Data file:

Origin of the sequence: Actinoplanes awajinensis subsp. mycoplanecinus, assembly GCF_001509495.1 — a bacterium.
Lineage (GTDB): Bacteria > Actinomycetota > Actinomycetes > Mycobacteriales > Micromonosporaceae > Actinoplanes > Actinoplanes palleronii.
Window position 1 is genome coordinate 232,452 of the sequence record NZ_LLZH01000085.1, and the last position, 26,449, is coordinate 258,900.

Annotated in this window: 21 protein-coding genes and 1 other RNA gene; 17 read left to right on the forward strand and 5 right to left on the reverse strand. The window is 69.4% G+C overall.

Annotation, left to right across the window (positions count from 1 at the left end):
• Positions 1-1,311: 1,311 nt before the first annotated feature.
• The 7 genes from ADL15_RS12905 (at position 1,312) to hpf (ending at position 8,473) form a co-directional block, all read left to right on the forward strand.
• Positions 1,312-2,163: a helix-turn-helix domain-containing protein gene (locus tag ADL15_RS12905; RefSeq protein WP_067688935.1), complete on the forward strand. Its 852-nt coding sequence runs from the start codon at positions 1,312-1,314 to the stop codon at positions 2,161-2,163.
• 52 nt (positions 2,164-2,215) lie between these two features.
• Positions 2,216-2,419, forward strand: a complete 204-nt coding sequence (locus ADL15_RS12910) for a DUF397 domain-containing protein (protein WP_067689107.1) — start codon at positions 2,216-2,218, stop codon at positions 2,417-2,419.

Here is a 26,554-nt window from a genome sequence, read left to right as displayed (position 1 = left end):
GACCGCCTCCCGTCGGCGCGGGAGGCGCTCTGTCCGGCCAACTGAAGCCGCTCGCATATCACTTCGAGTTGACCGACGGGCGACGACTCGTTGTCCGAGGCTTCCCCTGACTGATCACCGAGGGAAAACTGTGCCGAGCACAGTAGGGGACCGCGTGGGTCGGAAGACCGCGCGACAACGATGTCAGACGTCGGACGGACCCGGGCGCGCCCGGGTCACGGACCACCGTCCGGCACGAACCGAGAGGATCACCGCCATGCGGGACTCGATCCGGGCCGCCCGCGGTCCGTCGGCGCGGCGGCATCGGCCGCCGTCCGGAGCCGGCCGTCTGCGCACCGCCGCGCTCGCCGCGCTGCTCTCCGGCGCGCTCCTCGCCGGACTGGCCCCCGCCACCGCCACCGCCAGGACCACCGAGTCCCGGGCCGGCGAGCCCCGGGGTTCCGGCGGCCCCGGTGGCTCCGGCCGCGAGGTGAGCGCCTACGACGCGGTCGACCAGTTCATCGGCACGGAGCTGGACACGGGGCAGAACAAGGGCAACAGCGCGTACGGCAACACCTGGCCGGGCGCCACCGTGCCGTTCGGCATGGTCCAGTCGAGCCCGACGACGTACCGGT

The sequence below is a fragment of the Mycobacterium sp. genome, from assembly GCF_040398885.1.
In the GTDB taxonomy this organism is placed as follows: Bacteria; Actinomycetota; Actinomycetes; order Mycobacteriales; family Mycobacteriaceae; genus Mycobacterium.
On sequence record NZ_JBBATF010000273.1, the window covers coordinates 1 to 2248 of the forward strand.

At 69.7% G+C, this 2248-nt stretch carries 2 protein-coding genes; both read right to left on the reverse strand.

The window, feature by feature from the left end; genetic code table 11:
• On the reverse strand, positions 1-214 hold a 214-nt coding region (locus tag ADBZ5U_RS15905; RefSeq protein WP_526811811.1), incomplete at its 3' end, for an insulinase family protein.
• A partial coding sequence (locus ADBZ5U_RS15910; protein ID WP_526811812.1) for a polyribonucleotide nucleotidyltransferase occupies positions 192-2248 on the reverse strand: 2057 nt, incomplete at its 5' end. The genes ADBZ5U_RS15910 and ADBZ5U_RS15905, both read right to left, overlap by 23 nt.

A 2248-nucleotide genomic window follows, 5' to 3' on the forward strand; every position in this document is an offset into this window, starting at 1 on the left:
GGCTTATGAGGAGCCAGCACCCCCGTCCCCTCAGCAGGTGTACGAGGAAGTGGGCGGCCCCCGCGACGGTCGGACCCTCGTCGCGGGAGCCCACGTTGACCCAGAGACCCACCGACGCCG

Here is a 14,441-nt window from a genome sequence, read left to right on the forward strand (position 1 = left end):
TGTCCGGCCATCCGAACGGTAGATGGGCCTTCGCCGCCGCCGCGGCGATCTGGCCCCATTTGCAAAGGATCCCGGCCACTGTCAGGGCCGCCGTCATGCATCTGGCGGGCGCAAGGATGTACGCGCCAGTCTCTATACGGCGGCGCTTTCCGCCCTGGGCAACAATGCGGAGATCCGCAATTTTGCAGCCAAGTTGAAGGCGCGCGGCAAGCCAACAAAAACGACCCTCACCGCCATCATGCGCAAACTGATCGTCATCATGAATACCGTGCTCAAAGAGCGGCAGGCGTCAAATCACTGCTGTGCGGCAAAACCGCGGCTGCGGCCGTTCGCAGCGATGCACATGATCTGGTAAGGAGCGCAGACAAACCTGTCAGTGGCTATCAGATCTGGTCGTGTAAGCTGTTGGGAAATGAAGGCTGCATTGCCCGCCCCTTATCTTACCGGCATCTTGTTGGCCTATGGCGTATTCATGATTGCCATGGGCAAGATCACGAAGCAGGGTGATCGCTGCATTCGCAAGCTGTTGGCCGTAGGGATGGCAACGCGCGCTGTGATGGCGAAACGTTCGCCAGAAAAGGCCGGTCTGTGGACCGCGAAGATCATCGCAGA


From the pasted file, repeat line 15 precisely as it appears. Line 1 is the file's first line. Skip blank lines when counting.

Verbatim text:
On sequence record NZ_JBBATF010000273.1, the window covers coordinates 1 to 2248 of the forward strand.